IBM looks Novell's most likely suitor

With the company's stock hovering around its year-low price, a solid product road map and a slimmed-down work force, speculation is mounting that Chairman and CEO Eric Schmidt has successfully conditioned the networking company for purchase.The prime suitor?

With the company's stock hovering around its year-low price, a solid product road map and a slimmed-down work force, speculation is mounting that Chairman and CEO Eric Schmidt has successfully conditioned the networking company for purchase.

The prime suitor? IBM, according to sources from both companies.

"Novell's huge installed base, networking expertise and billion dollars in cash make it an attractive option for IBM," said John Oltsik, an analyst at Forrester Research Inc., in Cambridge, Mass. "For Novell, a merger with IBM could keep it in the picture by renewing faith in its viability."

An IBM/Novell marriage would be advantageous to both parties. Novell's strong network services such as file, print, directory and replication would add value to IBM's various operating systems. IBM subsidiary Lotus Development Corp.'s Notes and applications services would strengthen that mixture even further.

For Novell's part, the financial stability a merger with IBM would bring could keep the company's products afloat and renew customers' long-lost faith.

"Customers talk about Unix and NT. There's no one talking about NetWare anymore," said Gary Sudin, owner of Novell reseller GSI Inc., in St. Louis.

Officials from Novell, in Orem, Utah, and IBM, in Armonk, N.Y., declined to comment.

Since joining Novell in April, Schmidt has indeed cut costs. Following poor second-quarter results in May, he trimmed the company's work force by 18 percent to 4,800. He also reunited Novell's development teams in Orem and San Jose, Calif. This month, Schmidt strengthened two of Novell's weakest areas with the addition of new executives to handle marketing and strategy.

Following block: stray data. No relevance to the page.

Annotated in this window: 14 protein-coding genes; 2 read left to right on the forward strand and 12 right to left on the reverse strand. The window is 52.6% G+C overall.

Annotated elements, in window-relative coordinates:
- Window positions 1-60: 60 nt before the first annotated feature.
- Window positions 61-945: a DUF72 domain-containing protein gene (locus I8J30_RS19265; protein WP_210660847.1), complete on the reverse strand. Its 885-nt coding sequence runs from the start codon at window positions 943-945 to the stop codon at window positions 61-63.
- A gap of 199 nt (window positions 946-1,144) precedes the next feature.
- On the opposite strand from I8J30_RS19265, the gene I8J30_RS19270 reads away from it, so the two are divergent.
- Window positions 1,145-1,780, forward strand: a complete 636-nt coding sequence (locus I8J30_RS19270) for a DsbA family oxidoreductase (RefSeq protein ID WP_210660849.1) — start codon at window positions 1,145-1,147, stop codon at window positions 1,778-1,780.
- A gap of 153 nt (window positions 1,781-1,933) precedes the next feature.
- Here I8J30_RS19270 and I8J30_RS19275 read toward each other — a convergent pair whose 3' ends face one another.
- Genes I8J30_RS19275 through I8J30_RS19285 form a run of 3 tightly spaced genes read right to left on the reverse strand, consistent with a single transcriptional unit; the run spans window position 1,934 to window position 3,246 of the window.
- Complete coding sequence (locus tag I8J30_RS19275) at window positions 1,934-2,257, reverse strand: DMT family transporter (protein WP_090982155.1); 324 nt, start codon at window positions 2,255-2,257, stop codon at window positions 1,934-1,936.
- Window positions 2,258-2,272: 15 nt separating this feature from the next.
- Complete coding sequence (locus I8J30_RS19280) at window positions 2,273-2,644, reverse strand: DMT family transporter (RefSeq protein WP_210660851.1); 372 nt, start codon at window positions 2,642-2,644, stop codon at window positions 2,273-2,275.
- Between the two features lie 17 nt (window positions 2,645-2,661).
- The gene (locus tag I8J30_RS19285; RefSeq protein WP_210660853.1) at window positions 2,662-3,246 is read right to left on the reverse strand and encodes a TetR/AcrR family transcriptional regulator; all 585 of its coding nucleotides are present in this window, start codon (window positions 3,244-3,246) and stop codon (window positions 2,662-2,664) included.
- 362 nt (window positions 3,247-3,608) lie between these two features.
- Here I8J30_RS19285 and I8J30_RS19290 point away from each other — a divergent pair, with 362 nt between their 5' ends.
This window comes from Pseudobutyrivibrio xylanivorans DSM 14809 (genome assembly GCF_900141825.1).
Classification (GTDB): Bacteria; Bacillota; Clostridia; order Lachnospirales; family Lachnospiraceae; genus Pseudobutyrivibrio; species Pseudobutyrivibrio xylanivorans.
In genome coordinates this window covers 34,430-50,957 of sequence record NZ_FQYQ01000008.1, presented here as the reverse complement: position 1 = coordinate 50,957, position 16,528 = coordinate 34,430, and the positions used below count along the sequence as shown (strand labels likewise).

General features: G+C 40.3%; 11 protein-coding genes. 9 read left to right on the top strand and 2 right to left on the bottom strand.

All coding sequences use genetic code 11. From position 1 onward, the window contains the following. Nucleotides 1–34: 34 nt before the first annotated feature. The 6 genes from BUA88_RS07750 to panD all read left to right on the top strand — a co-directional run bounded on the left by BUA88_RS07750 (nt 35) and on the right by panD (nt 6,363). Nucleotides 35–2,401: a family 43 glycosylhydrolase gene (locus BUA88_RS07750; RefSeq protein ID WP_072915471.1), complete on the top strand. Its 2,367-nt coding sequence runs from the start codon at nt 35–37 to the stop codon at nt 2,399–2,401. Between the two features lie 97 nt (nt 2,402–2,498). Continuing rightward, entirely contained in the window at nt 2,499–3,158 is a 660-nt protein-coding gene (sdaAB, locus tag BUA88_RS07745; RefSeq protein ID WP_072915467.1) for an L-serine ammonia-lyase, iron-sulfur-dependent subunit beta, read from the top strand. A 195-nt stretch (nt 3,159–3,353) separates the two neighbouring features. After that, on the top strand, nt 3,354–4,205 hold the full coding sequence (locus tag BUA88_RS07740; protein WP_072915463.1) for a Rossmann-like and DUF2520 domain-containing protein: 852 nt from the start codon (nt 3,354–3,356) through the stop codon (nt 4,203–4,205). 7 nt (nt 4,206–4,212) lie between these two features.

Despite these moves, Novell continues to post dismal quarterly results. Yestesrday, the company reported a net loss of $122 million for its fiscal third quarter, ended July 31, or a 35-cent loss per share on revenues of $90 million. For the same period a year ago, Novell reported a profit of 17 cents per share on sales of $365 million.

The company's stock rose after news of the loss to $8.75 as of midday today. The year-low price was $6.

Novell will try to regain some momentum this week when it releases the first of a series of new products at the Java Internet Business Expo in New York.

Novell is expected to announce its Java Application Environment for IntranetWare, as well as a new NDS (Novell Directory Services) developer initiative and the first shipment of its BorderManager suite of Internet access products.

Beyond JIBE, Novell is preparing to announce new products next month, sources said, including NDS for Windows NT.

Other products now in beta and expected to ship in September include Remote Authentication Dial-In User Service support for NDS, Novell Replication Services and Novell Distributed Print Services.

Other products slated for fall release include Visigenic Software Inc.'s Object Request Broker for IntranetWare and an NDS trader service, enabling objects to be registered and managed in the directory.

Novell will ship into beta its next release of IntranetWare, code-named Moab, in late 1997. In 1998, Novell plans to deliver its next-generation file storage services, IntranetWare support for IPv6 and the first of its Wolf Mountain clustering technologies.

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